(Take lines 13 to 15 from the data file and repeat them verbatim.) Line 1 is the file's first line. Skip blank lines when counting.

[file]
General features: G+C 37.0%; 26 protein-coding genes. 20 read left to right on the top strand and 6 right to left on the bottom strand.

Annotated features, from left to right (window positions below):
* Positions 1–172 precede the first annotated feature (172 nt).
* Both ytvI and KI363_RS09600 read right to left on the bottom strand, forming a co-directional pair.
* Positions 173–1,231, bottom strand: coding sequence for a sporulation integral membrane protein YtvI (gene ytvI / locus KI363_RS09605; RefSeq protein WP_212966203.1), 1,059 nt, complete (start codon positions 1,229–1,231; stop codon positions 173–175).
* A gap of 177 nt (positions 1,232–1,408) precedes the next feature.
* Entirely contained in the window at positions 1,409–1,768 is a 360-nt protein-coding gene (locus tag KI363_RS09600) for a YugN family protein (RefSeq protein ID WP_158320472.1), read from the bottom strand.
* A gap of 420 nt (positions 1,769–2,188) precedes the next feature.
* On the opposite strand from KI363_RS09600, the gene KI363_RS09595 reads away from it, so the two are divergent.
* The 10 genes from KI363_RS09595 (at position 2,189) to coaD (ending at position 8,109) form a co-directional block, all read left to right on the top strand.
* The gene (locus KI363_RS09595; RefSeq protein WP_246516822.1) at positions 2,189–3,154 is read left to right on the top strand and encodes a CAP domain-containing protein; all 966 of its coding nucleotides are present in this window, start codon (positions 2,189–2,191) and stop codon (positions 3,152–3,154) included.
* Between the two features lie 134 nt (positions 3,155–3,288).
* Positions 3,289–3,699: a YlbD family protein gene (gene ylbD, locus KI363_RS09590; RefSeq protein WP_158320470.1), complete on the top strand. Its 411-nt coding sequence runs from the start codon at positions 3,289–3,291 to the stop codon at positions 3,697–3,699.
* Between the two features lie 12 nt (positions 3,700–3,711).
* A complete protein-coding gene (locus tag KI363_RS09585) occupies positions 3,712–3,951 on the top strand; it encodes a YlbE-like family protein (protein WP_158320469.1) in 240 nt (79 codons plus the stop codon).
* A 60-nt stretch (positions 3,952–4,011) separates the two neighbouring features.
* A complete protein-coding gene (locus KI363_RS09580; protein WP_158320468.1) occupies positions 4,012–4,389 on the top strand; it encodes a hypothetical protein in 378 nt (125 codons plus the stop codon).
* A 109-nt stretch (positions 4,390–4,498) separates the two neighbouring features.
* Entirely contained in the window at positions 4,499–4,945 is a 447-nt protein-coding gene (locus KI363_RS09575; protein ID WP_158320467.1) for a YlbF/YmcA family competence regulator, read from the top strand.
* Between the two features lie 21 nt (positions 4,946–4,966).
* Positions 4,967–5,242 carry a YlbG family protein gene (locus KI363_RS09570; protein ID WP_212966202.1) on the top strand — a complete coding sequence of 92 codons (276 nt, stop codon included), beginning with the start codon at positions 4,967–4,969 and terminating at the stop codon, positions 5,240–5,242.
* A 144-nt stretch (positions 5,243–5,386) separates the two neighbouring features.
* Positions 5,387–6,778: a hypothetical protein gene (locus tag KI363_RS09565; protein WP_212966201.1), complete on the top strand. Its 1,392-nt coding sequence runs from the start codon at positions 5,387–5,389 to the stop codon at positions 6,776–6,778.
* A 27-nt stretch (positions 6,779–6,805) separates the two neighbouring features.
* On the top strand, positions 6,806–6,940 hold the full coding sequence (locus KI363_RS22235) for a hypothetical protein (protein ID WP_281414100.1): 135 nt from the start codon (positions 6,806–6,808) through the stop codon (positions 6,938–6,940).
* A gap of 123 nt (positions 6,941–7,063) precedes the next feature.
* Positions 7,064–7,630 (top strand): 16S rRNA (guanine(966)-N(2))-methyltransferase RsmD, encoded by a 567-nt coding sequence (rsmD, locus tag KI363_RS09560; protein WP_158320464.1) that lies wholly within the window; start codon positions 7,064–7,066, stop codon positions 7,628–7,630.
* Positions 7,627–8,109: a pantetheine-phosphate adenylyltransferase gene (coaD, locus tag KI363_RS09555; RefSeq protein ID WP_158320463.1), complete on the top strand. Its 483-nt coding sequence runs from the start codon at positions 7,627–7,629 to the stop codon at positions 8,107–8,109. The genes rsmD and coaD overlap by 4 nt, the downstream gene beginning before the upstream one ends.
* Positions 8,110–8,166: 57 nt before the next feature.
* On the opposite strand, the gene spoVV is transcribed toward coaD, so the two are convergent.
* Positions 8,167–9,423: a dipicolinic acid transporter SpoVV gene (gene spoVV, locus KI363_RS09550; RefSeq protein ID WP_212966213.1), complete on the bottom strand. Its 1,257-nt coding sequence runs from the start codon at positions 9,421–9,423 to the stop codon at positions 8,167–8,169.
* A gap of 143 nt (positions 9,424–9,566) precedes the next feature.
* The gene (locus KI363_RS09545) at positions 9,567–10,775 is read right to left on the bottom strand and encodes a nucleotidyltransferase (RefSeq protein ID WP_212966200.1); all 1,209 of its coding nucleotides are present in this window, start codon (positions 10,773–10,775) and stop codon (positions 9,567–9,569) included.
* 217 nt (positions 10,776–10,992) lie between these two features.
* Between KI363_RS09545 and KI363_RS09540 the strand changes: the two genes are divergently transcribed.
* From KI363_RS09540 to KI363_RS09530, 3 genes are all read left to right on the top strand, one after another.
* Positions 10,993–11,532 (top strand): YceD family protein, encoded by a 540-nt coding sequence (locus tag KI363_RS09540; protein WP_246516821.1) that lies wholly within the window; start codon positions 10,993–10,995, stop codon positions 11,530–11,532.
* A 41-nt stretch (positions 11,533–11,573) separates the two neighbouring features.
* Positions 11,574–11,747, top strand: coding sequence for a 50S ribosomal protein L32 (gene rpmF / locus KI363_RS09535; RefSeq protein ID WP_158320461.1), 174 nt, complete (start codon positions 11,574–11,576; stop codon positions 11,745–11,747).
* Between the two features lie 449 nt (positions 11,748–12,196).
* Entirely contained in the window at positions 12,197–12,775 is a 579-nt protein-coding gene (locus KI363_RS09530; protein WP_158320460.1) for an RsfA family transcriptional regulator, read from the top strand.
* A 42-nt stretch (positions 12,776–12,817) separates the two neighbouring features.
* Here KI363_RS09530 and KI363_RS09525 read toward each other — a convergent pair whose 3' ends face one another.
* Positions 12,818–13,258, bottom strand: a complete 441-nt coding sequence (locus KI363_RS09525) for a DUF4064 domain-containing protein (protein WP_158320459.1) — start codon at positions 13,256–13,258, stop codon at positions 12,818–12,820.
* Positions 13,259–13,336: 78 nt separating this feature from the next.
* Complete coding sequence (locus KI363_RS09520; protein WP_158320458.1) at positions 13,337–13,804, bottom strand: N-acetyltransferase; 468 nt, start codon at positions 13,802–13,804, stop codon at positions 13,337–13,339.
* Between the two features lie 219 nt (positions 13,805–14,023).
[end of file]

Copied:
* Positions 3,289–3,699: a YlbD family protein gene (gene ylbD, locus KI363_RS09590; RefSeq protein WP_158320470.1), complete on the top strand. Its 411-nt coding sequence runs from the start codon at positions 3,289–3,291 to the stop codon at positions 3,697–3,699.
* Between the two features lie 12 nt (positions 3,700–3,711).
* A complete protein-coding gene (locus tag KI363_RS09585) occupies positions 3,712–3,951 on the top strand; it encodes a YlbE-like family protein (protein WP_158320469.1) in 240 nt (79 codons plus the stop codon).